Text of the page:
You have to understand. I was 17 and she was 18. It must have been one of those classic moments in working live shows. We must have been the funniest sight in the world. And she was cute beyond description. She was 4 foot 10 and about 100 pounds. And I can still see exactly what she looked like when she asked almost hysterically, “Have you seen any scalpers?”
“Everything you do is irresistible.”
This guy. The first person that we ran up to on the street at a show we were certainly never going to get into held the backstage door open and said, “I don’t know. You might get lucky. The ticket office is right over there.” And he pointed inside like he was pointing to something. We walked through and he closed the door behind us. It took us a few seconds to realize what he had done for us. And then we could see that the lights had turned off and the crowd got loud.
“Everything you do is simply kissable.”
We ran around in the dark trying to figure out where the hell we were and how the hell we were going to get into the actual arena so we could see the show. We busted through a door. We could hear the music. There was a tunnel and some lights. We ran up the tunnel and came out on a lower section right next to the stage. Since it was The Cure, no one was sitting anyway. They were all dancing.
“Why can’t I be you?”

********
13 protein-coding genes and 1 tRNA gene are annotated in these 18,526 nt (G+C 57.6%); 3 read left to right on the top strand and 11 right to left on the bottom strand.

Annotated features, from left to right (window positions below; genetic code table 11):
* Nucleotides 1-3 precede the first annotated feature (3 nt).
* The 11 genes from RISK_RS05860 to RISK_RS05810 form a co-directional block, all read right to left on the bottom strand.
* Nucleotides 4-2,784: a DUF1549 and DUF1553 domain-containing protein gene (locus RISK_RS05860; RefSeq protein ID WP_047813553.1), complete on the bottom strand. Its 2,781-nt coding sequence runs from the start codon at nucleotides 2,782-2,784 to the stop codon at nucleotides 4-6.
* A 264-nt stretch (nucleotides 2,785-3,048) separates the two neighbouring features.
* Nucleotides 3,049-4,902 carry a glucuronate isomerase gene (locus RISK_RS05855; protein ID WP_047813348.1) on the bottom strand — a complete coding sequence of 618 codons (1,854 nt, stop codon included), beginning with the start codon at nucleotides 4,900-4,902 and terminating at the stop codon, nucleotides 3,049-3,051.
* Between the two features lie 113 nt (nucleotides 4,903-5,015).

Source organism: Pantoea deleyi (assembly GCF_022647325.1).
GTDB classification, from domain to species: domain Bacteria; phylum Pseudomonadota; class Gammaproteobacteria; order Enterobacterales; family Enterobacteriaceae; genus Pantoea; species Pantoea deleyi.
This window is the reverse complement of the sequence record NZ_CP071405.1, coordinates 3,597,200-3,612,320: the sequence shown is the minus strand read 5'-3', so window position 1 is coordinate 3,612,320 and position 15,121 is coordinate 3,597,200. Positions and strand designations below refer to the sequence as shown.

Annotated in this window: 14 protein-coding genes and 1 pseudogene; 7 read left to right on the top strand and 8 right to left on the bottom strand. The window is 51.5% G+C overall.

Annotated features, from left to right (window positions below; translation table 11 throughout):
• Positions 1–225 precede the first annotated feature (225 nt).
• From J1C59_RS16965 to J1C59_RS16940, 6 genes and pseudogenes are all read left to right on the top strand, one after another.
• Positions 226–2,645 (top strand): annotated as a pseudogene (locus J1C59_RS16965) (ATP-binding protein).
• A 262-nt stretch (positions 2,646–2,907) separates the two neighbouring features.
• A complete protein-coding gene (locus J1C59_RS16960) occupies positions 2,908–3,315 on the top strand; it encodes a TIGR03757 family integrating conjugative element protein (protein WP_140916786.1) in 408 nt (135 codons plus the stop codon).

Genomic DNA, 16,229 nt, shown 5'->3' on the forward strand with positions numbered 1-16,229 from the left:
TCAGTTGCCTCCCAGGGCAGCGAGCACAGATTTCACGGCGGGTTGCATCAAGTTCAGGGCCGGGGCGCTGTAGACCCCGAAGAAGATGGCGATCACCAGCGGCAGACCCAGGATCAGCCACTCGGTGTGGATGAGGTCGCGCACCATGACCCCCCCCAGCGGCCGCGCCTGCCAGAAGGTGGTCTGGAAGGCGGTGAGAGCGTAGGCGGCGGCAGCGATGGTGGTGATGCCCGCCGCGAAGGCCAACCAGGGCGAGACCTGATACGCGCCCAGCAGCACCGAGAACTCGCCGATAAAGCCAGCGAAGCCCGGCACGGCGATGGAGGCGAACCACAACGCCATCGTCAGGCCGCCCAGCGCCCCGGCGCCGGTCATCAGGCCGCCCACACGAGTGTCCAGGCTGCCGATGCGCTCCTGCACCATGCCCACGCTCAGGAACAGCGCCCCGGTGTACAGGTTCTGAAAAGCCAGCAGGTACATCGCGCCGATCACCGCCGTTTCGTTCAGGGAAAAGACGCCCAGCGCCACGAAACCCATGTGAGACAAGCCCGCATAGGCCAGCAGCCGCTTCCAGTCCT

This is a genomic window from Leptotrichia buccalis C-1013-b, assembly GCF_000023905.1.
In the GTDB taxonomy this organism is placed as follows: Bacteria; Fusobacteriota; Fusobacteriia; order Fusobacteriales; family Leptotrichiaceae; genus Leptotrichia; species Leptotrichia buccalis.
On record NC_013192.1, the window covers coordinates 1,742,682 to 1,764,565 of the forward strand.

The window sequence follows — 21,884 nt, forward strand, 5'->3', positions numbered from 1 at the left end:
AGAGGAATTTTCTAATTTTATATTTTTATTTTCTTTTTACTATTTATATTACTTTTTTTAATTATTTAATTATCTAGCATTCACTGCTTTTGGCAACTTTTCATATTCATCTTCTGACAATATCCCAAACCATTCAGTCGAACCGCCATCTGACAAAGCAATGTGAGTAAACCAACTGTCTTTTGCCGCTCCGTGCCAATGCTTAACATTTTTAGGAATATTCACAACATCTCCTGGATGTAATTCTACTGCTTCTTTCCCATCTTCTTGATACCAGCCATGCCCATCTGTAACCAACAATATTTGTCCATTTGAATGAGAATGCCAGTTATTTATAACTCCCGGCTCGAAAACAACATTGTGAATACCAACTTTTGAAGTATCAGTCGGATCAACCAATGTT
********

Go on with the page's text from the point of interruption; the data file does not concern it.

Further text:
This was one of those moments. I knew I was going to remember every minute of it while it was happening. I don’t know where she is. I wouldn’t even know how to begin to find her. I don’t remember her last name. After we were released from the hospital, our relationship fizzled. It’s not a way to begin a long term relationship. But back in 1987, we broke out of a psyche ward to see The Cure.
They were playing this song. And Robert Smith is a mountain on stage. Really there are very few people that have that kind of stage presence. And on video he always came off as a shoe gazer. I didn’t think he would be that interesting onstage, but he is just one of those personalities that can just stand there on stage. And he has everyone. It was one of the best sounding shows I have ever seen. So much attention is paid to Robert Smith, but there is a great band up there. I really don’t have much to say about the song. It’s a party song. It really has that whole 80’s party song feel. And every time I hear it, I see this bowl of people dancing.